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Puerto Rico Profile: Admiral Horacio Rivero

February 25, 2000
Copyright © 2000 THE PUERTO RICO HERALD. All Rights Reserved.

Puerto Ricans have served valiantly in the United States Armed Forces for over one hundred years. They fought in all the wars and conflicts of the last century, and four of them ­ Fernando Luis Garcia, Euripides Rubio, Carlos James Lozada, and Hector Santiago-Colon ­ have received the Congressional Medal of Honor.

The story of Puerto Ricans in uniform is not complete, however, without considering the leadership role that they have played in defending their country. Many Puerto Ricans have risen to prominence in the U.S. military, and as high-ranking officers they have been, and continue to be, vital links in the chain of command.

Perhaps no one has been more instrumental in setting the stage for succeeding generations of Puerto Rican military leaders than Admiral Horacio Rivero. A veteran of World War II, the Korean Conflict, and even the Cuban Missile Crisis, he distinguished himself not only for his heroism, but also for his outstanding intellect and keen decision-making ability.

Horacio Rivero was born in Ponce in 1910, at a time when the Americans who ruled his native island doubted whether the inhabitants had the tools necessary to govern themselves. He would spend his entire career proving the fallacy of that assumption.

The road, however, was not easy. The people of Puerto Rico attained United States citizenship in 1917. That same year, many volunteered to fight for the U.S. in the first world war, yet they were relegated to performing minor tasks in the Panama Canal Zone.

Only nine years after that "war to end all wars," Horacio Rivero received an appointment to the U.S. Naval Academy in Annapolis, Maryland. On June 4, 1931, Ensign Rivero graduated from the Naval Academy with distinction, third in his class of 441.

As his naval career continued through the 1930s, Rivero took advantage of several opportunities to expand his technical knowledge by continuing his education. He studied electrical engineering, first at the Naval Postgraduate School in Annapolis, then at the Massachusetts Institute of Technology, in Cambridge, where he earned his degree of Master of Science in 1940.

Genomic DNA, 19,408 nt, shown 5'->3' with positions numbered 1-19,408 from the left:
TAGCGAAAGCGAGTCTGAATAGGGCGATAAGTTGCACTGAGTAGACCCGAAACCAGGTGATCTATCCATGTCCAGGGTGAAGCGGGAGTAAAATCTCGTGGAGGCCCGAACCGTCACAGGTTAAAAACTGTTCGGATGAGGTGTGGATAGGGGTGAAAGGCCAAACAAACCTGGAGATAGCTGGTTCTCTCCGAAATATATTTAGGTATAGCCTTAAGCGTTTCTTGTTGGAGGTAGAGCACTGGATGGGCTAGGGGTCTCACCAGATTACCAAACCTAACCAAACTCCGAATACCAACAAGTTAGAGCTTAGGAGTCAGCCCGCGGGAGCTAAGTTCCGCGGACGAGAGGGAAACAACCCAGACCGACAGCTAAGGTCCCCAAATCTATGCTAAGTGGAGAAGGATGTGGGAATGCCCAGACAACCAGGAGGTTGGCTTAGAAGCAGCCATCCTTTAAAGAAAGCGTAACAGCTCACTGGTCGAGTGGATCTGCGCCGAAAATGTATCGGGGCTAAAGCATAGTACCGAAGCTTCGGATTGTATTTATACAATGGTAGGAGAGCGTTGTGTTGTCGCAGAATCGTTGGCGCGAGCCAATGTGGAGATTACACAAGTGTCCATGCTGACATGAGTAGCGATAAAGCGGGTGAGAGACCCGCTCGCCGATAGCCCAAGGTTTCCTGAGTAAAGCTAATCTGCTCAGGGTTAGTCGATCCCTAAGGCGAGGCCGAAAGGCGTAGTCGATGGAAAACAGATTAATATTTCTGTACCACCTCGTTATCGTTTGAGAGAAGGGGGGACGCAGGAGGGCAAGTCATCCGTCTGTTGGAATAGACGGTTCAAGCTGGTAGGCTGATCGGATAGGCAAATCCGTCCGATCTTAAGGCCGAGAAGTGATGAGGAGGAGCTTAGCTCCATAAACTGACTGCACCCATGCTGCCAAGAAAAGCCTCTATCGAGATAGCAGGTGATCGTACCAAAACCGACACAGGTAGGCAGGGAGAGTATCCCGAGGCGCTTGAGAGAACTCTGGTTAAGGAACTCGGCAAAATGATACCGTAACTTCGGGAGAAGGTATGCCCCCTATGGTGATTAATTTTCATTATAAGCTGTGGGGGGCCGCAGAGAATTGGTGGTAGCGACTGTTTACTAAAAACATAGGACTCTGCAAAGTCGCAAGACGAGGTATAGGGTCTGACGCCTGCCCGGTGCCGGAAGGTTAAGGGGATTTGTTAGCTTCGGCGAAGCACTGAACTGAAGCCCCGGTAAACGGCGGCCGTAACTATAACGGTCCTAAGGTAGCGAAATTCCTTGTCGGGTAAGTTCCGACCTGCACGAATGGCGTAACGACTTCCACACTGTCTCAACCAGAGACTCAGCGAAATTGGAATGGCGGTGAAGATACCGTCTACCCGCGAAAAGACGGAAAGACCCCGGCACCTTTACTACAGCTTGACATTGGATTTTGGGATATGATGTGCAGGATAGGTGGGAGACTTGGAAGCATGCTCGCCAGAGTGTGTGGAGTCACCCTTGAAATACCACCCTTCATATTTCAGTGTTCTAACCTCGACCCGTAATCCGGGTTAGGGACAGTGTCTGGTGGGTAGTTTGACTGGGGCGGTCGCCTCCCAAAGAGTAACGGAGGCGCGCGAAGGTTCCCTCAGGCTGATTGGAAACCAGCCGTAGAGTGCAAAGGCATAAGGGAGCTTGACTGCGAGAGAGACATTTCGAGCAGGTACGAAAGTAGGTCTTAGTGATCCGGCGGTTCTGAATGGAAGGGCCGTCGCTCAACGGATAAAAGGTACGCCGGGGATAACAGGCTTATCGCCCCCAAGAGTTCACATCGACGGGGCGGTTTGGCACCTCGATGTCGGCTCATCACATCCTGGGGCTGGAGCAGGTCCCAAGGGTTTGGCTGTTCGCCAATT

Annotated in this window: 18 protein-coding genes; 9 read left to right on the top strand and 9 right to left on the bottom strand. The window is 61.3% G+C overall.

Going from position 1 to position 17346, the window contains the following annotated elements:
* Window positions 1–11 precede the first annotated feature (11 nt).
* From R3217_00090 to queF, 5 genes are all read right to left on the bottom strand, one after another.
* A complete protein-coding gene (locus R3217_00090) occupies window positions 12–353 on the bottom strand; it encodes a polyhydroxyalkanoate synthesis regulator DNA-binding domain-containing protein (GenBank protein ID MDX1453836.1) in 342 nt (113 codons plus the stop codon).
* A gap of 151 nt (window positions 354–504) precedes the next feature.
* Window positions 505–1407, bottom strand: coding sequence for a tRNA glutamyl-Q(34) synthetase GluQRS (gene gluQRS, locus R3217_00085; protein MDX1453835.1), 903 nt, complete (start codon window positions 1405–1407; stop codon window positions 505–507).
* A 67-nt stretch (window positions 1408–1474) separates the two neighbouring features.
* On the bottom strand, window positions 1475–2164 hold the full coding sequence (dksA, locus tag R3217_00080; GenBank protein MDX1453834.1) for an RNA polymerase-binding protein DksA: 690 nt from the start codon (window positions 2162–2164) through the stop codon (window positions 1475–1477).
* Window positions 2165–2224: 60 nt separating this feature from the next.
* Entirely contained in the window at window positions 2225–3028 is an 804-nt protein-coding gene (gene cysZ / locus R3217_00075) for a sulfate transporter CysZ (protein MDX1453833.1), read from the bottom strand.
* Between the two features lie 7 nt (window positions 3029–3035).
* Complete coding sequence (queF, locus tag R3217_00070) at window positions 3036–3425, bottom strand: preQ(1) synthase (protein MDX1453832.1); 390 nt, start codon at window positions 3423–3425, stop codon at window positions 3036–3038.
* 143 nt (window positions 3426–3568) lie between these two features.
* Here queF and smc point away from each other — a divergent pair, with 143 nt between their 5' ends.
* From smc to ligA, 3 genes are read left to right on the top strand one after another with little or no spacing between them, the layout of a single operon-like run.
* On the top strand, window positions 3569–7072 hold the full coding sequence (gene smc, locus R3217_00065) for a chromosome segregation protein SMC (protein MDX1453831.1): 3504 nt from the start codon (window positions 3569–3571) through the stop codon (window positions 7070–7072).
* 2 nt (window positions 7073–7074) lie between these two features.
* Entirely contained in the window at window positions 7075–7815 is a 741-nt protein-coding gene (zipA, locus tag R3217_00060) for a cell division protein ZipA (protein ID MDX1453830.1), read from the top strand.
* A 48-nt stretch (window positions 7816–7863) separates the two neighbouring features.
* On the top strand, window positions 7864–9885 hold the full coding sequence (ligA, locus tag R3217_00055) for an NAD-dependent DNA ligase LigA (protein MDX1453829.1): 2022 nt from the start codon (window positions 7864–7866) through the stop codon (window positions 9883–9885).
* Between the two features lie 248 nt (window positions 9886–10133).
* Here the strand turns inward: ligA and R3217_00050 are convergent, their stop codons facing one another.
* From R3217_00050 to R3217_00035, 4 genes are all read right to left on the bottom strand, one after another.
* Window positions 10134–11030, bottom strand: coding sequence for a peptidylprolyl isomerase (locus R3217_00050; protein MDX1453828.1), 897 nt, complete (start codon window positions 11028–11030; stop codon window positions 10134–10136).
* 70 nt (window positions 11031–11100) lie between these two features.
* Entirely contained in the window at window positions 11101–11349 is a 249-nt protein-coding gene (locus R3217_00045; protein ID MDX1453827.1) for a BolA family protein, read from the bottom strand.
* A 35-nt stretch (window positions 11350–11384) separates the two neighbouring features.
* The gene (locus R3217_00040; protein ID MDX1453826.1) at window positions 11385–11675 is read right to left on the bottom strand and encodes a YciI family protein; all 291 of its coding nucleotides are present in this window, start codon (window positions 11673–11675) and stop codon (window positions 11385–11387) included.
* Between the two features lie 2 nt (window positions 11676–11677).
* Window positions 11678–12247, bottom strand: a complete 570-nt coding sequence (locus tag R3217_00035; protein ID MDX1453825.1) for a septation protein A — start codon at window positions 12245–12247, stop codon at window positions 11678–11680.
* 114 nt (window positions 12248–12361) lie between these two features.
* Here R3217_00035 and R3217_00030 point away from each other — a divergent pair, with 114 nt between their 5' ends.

Rivero served throughout the South Pacific in World War II. His first assignment, in January, 1942, was to assist in outfitting a new ship, the USS San Juan. Over the next three and a half years, he acted as a Gunnery Officer and Executive Officer on a number of ships, including the USS San Juan. He provided artillery cover for marines landing on Guadalcanal, and he participated in the capture of the Marshall Islands, Iwo Jima, and Okinawa.

For his service during the war, Rivero was awarded the Bronze Star with Combat "V," as well as the Legion of Merit. The second distinction came as a result of Rivero's successful strategies to save his ship, the USS Pittsburgh, after its bow had been torn off during a typhoon. Thanks to Rivero's direction, the ship returned to port without a single life lost.

After the war, Captain Rivero continued to excel in the service of his country. In the late 1940s and early '50s, he commanded two ships, the USS William C. Lawe and USS Noble. He completed the course at the National War College in 1953, and in 1954 he became Assistant Chief of Staff for Naval Operations.

In 1955, Rivero was promoted to the rank of Rear Admiral, and he continued to alternate between commanding ships and holding positions of increasing importance in Washington. By the end of the Eisenhower Administration, he was simultaneously Deputy Chief of Staff for Plans and Operations to the Commander in Chief, U.S. Atlantic Fleet, as well as a member of the Staff of the Commander in Chief, Western Atlantic Area.

In October, 1962, Admiral Rivero found himself right in the middle of the Cuban Missile Crisis. As Commander of Amphibious Forces, Atlantic Fleet, he was on the front line of vessels sent to the Caribbean by President Kennedy to stop the Cold War from escalating into World War III.

On July 31, 1964, Horacio Rivero made history. He was the first Puerto Rican, and the first Hispanic American, to become a four-star Admiral.

From 1968 until his retirement from the Navy in 1972, Admiral Rivero was the Commander of Allied Forces in Southern Europe. After bringing to a close a career spanning six decades, Admiral Rivero remained in public life as the U.S. Ambassador to Spain from 1972 until 1975.

Today, Admiral Horacio Rivero lives in San Diego, California. He was recently named Honorary Chairman of the American Veterans' Committee for Puerto Rico Self-Determination, an organization which draws purpose and strength from the great number of Puerto Ricans who have served in the Armed Forces of the United States. As Honorary Chairman, Admiral Rivero continues to inspire his fellow Puerto Ricans to achieve the greatness of which they are capable.